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HomeNewsArchivesFederal Government, Fishermen Compromise on Fishing Restrictions

Federal Government, Fishermen Compromise on Fishing Restrictions

May 4, 2005 – Federal officials and fishermen agreed on regulations to help rejuvenate fish populations in the territory's waters, officials said Wednesday.
The agreement banned catching five types of grouper and six types of snapper, but did not enact proposals to ban fishing in more than 93-square-miles of U.S. Virgin Islands waters.
The proposed closures sparked heated debate between fishermen, federal scientists, and the Caribbean Fisheries Management Council. (See "V.I. Wins First Round in Fishing Fight ").
If ratified by the Secretary of Commerce, Carlos Gutierrez, in Washington, D.C., the rules agreed on at the St. Thomas meetings will protect fish during their spawning seasons.
The rules also permanently close fishing at the Grammanik Bank, a half-mile area near St. Thomas where rare Nassau grouper spawn.
Federal officials initially proposed to outlaw the catching of at least 13 species, and to ban fishing in more than 93-square-miles of U.S. Virgin Islands waters.
Puerto Rican fishermen escaped a 124-square-mile ban under the agreement by disputing federal data showing the areas had been over fished, according Geno Pineiro, who represents commercial fishermen from Puerto Rico.
David Olsen, a scientist representing Virgin Islands fishermen, also disputed claims the waters were over fished.
"We don't think they can scientifically prove over fishing of a single species," Olsen said.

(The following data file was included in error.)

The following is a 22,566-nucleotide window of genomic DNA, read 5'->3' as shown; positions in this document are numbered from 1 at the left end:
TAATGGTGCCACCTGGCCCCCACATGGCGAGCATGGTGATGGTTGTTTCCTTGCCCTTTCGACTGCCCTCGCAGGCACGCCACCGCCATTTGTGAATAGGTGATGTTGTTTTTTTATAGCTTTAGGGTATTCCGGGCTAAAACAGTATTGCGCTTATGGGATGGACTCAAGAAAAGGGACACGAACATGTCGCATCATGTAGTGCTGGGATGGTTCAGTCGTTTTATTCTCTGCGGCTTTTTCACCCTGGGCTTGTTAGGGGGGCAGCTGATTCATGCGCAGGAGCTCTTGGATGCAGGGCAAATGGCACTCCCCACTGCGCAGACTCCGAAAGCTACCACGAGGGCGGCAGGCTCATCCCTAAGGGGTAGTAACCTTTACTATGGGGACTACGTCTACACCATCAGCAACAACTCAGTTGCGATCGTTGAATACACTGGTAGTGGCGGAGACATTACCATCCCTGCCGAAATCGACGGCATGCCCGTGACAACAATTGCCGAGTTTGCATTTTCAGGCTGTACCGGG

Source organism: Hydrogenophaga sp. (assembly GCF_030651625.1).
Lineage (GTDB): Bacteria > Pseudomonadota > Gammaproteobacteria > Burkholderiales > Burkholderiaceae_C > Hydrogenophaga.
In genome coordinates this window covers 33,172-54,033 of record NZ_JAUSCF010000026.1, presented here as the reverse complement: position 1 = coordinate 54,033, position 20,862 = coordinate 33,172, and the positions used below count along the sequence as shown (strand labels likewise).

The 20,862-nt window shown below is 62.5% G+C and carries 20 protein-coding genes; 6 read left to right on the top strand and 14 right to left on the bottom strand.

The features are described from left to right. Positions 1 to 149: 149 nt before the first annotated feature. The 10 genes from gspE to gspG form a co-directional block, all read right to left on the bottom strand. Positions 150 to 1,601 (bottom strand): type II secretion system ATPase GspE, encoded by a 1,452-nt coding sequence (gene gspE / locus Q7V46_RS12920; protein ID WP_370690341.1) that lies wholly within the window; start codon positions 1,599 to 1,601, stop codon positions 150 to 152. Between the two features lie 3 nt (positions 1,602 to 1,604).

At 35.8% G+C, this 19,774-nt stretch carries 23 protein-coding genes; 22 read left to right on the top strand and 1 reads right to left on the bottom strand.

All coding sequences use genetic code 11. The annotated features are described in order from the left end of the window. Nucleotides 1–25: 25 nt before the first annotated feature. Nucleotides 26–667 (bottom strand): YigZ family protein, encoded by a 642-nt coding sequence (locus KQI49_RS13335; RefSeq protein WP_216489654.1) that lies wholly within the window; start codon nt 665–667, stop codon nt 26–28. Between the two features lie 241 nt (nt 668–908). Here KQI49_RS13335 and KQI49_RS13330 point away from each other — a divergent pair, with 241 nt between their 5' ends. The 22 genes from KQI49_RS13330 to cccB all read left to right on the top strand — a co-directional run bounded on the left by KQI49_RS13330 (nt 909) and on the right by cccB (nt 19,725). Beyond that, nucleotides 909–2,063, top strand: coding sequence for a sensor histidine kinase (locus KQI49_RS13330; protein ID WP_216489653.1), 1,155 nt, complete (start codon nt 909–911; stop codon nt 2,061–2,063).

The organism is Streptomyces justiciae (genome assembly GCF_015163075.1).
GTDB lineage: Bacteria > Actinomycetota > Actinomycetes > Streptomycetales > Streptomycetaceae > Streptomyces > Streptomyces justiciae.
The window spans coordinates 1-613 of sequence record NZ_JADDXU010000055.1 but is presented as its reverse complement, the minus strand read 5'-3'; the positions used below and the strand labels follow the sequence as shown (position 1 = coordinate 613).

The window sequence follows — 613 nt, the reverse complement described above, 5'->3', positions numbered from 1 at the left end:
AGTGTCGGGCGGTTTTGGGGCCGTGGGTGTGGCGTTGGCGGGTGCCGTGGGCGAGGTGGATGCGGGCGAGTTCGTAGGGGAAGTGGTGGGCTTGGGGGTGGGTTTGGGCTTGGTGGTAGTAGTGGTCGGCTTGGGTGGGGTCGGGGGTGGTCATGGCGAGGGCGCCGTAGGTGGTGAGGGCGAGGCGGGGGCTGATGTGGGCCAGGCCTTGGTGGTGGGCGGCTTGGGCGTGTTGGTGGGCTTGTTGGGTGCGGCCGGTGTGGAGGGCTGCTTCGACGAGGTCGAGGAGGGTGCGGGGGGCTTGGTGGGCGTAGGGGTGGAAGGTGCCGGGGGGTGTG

The proposals come after a handful of studies concluded that tighter restrictions on fishing was the only way to protect species close to extinction.
Local fishermen said the proposed closures were overkill, and would put fishermen out of work.
"They actually took away 40 percent of my catch," said third generation fisherman David F. Berry. "And I have a 30 percent increase in fuel right
now."
Berry and other fishermen said there were enough restrictions on fishing. They pointed to the 1,900-acre national monument around Buck Island north of St. Croix, where no fishing is allowed.
Few local fishermen were able to attend two-day meeting at Marriott Frenchman's Reef on Tuesday and Wednesday.
"It's over 150 supposed to be here, but only two showed up," Berry said. "A man who has a family and a house to pay for can't take two days off to come here. We could never afford to be at these meetings."
The regulations also ban filleting fish at sea, a practice some say is used to hide the type of fish caught and avoid possible fines for catching a banned fish.

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